Many of us have become aware of a recent report issued by the United Nations Intergovernmental Panel on Climate Change (IPCC), in which we receive a dire warning from climate scientists. It is difficult to overestimate the urgency of this document. Previous reports warned about the effects of climate change that will occur when average global temperatures rise by 2 degrees Celsius above pre-industrial levels, an outcome which the Paris climate agreement is designed to prevent. But this latest report indicates that many of the worst effects will begin to occur at a lower temperature threshold: an increase of 1.5 degrees Celsius. (Average global temperatures have already risen by almost 1 degree Celsius.) Assuming that the consumption of fossil fuels continues increasing at the current rate, the 1.5-degree increase will be reached by the year 2040, well within the lifetimes of most people reading this essay.
At this point in time, it would be counterproductive for us to review the detailed list of specific changes that will occur, should we reach the 1.5-degree threshold of temperature increase. (But if you really want to know, this CarbonBrief interactive graphic will tell you.) Prior to this most recent report, journalist David Wallace-Wells provided a very detailed list. Exercising some dramatic license, Wallace-Wells arranged the worst effects of climate change within a speculative doomsday narrative of projected political and economic catastrophes, presumably in order to shock his readers into taking decisive steps now to prevent what can still be prevented. But such a fear-based strategy is not the approach I recommend as we take stock of the recent IPCC climate change report.
While fear may indeed be a frequent motivator of human actions, and while it may even motivate right actions to the extent that the fear is rational, I do not think that this emotion can produce a sustainable commitment to the kind of radical structural reform that we need. Indeed, our evolutionary ancestors acquired the emotional adaptation of fear because it was necessary for survival. But in the context of contemporary society, fear usually disposes us to think in terms of the individual rather than the collective, to act in pursuit of short-term security rather than long-term sustainability. For example, fear is unlikely to drive political organizing aimed at changing national and global energy policy in highly specific ways, such that we successfully ban the burning of coal, invest public funds in solar and wind energy, and impose carbon fees on large, corporate polluters. Instead, fear is more likely to make us cling to our fossil-fuel burning vehicles and let the entities most responsible off the hook.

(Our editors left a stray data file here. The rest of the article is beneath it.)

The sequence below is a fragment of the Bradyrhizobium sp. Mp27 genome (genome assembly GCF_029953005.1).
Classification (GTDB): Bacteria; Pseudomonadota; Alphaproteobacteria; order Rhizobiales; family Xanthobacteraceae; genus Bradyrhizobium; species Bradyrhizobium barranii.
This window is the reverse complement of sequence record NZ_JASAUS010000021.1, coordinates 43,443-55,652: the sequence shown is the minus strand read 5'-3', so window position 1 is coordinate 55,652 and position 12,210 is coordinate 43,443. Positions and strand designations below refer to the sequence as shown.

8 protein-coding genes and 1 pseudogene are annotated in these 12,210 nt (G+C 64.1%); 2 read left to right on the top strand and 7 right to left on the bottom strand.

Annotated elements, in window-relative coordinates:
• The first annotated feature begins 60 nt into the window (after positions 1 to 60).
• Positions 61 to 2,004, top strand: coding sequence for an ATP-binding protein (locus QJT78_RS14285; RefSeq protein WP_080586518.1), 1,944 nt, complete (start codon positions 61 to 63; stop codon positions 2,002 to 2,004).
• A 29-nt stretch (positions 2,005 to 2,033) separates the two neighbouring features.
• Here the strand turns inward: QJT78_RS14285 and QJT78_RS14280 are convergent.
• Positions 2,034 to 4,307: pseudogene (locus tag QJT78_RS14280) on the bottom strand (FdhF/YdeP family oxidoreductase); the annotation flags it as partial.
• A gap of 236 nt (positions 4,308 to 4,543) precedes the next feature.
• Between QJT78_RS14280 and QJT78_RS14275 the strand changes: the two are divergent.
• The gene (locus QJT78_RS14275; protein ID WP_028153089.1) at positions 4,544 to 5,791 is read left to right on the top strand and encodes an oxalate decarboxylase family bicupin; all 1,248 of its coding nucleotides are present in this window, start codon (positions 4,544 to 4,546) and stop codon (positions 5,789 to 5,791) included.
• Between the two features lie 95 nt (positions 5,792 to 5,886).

As an alternative to fear-based motivation, I concur with Willis Jenkins in recommending we come to terms with our own “moral incompetence.” This phrase refers not to any professional incompetence in the field in which we are trained, but to the ways in which our culture negatively shapes our agency. As Catholics working in the context of North America, the dominant “Western” culture in which we are immersed cannot offer us the resources we need to envision and implement a form of political economy that will counteract climate change. Western individualism and the free market mechanism are among the factors that have gotten us into this pattern of environmental exploitation in the first place. Neither can the quintessentially Western aspiration to technological mastery of the world save us from this mess. Thus, when culturally Western people are forced to confront the latest report about climate change and our causality for it, our default cultural settings dispose us to feel overwhelmed by a privileged sense of helplessness, an emotional response which transitions into apathy, fear, or denial. This default is our moral incompetence. As a group, the privileged would rather pretend to be helpless than survive.
Since our part of the world has so disproportionately contributed to the current climate crisis, recognizing our own moral incompetence is an indispensable first step on the way to articulating and enacting more constructive responses. This step is what I interpret Pope Francis as having done in his encyclical letter Laudato Si’, wherein he calls for a radical reinterpretation of the conceptual traditions and practical application of Catholic social thought through the lens of “integral ecology.” Among other things, integral ecology offers a framework for perceiving the interconnection of environmental justice concerns with other applied ethical areas, such as bioethics, intergenerational justice, economic justice, racial justice, and justice for indigenous peoples affected by “Western” (i.e., white settler) colonization. In dialogue with Paul VI’s concept of “integral human development,” integral ecology functions as a corrective to the default cultural setting of anthropocentrism that persistently shapes a Western sense of agency in Catholic ethics. In a way, implicit anthropocentrism is a version of moral incompetence peculiar to culturally Western Catholics. Having recognized this incompetence, integral ecology invites us to the second step of reimagining and expanding our sense of agency. We are asked to accept the moral insight offered to us and the moral claims being made on us by the non-human life with whom we share this planet and on whom we depend for our mutual flourishing and survival.
So, let us ask ourselves: Will we respond to the latest climate report by resisting our habitual stances of apathy, fear, and helplessness, acknowledging our incompetence, and heeding Pope Francis’ challenge to radically reimagine a morally competent sense of agency? Or will we be content to wait helplessly, fearfully, and apathetically for an outcome that is not, if we act now, inevitable?